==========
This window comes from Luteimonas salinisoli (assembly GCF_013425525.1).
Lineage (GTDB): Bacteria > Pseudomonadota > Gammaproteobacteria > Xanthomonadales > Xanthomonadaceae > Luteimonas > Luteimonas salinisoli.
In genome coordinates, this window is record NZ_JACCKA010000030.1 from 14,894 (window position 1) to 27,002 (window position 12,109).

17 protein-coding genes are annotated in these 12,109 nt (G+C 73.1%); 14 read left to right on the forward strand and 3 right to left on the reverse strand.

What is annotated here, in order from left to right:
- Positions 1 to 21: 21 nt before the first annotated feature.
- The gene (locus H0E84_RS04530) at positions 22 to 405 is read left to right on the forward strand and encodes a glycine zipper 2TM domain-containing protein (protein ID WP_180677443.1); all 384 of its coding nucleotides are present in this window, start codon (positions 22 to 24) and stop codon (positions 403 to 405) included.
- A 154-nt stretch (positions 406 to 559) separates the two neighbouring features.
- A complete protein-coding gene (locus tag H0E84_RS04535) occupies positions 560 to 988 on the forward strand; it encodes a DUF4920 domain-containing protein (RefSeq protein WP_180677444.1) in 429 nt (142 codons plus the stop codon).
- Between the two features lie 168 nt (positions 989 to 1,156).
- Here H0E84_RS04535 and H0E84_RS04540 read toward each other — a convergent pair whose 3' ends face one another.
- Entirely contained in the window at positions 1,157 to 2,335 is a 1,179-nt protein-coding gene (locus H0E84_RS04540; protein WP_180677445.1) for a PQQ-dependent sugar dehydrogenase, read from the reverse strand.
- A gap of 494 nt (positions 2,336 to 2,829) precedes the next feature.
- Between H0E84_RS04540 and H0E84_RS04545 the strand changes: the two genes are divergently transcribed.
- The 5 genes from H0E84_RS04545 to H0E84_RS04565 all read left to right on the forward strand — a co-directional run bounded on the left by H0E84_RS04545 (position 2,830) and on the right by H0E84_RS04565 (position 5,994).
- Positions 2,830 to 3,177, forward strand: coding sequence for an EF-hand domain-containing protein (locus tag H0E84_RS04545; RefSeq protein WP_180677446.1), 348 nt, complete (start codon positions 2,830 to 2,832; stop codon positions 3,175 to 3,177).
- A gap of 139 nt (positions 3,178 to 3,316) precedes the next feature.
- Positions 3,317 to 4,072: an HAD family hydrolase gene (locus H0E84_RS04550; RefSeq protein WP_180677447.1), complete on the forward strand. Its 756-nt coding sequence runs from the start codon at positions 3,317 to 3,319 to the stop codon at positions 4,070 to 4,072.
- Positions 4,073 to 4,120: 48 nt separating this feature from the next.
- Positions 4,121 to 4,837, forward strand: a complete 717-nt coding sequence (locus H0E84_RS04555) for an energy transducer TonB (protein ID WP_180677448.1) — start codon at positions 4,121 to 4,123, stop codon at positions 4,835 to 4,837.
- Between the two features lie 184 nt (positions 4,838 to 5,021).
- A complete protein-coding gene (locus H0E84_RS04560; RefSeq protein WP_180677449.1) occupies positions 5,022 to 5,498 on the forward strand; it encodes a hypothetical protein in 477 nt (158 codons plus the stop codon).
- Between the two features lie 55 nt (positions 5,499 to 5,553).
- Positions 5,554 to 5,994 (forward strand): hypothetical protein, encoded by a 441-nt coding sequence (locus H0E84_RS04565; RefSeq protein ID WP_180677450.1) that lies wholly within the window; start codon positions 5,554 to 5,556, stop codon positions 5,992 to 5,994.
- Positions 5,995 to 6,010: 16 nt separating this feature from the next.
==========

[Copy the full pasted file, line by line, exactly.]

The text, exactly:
This window comes from Luteimonas salinisoli (assembly GCF_013425525.1).
Lineage (GTDB): Bacteria > Pseudomonadota > Gammaproteobacteria > Xanthomonadales > Xanthomonadaceae > Luteimonas > Luteimonas salinisoli.
In genome coordinates, this window is record NZ_JACCKA010000030.1 from 14,894 (window position 1) to 27,002 (window position 12,109).

17 protein-coding genes are annotated in these 12,109 nt (G+C 73.1%); 14 read left to right on the forward strand and 3 right to left on the reverse strand.

What is annotated here, in order from left to right:
- Positions 1 to 21: 21 nt before the first annotated feature.
- The gene (locus H0E84_RS04530) at positions 22 to 405 is read left to right on the forward strand and encodes a glycine zipper 2TM domain-containing protein (protein ID WP_180677443.1); all 384 of its coding nucleotides are present in this window, start codon (positions 22 to 24) and stop codon (positions 403 to 405) included.
- A 154-nt stretch (positions 406 to 559) separates the two neighbouring features.
- A complete protein-coding gene (locus tag H0E84_RS04535) occupies positions 560 to 988 on the forward strand; it encodes a DUF4920 domain-containing protein (RefSeq protein WP_180677444.1) in 429 nt (142 codons plus the stop codon).
- Between the two features lie 168 nt (positions 989 to 1,156).
- Here H0E84_RS04535 and H0E84_RS04540 read toward each other — a convergent pair whose 3' ends face one another.
- Entirely contained in the window at positions 1,157 to 2,335 is a 1,179-nt protein-coding gene (locus H0E84_RS04540; protein WP_180677445.1) for a PQQ-dependent sugar dehydrogenase, read from the reverse strand.
- A gap of 494 nt (positions 2,336 to 2,829) precedes the next feature.
- Between H0E84_RS04540 and H0E84_RS04545 the strand changes: the two genes are divergently transcribed.
- The 5 genes from H0E84_RS04545 to H0E84_RS04565 all read left to right on the forward strand — a co-directional run bounded on the left by H0E84_RS04545 (position 2,830) and on the right by H0E84_RS04565 (position 5,994).
- Positions 2,830 to 3,177, forward strand: coding sequence for an EF-hand domain-containing protein (locus tag H0E84_RS04545; RefSeq protein WP_180677446.1), 348 nt, complete (start codon positions 2,830 to 2,832; stop codon positions 3,175 to 3,177).
- A gap of 139 nt (positions 3,178 to 3,316) precedes the next feature.
- Positions 3,317 to 4,072: an HAD family hydrolase gene (locus H0E84_RS04550; RefSeq protein WP_180677447.1), complete on the forward strand. Its 756-nt coding sequence runs from the start codon at positions 3,317 to 3,319 to the stop codon at positions 4,070 to 4,072.
- Positions 4,073 to 4,120: 48 nt separating this feature from the next.
- Positions 4,121 to 4,837, forward strand: a complete 717-nt coding sequence (locus H0E84_RS04555) for an energy transducer TonB (protein ID WP_180677448.1) — start codon at positions 4,121 to 4,123, stop codon at positions 4,835 to 4,837.
- Between the two features lie 184 nt (positions 4,838 to 5,021).
- A complete protein-coding gene (locus H0E84_RS04560; RefSeq protein WP_180677449.1) occupies positions 5,022 to 5,498 on the forward strand; it encodes a hypothetical protein in 477 nt (158 codons plus the stop codon).
- Between the two features lie 55 nt (positions 5,499 to 5,553).
- Positions 5,554 to 5,994 (forward strand): hypothetical protein, encoded by a 441-nt coding sequence (locus H0E84_RS04565; RefSeq protein ID WP_180677450.1) that lies wholly within the window; start codon positions 5,554 to 5,556, stop codon positions 5,992 to 5,994.
- Positions 5,995 to 6,010: 16 nt separating this feature from the next.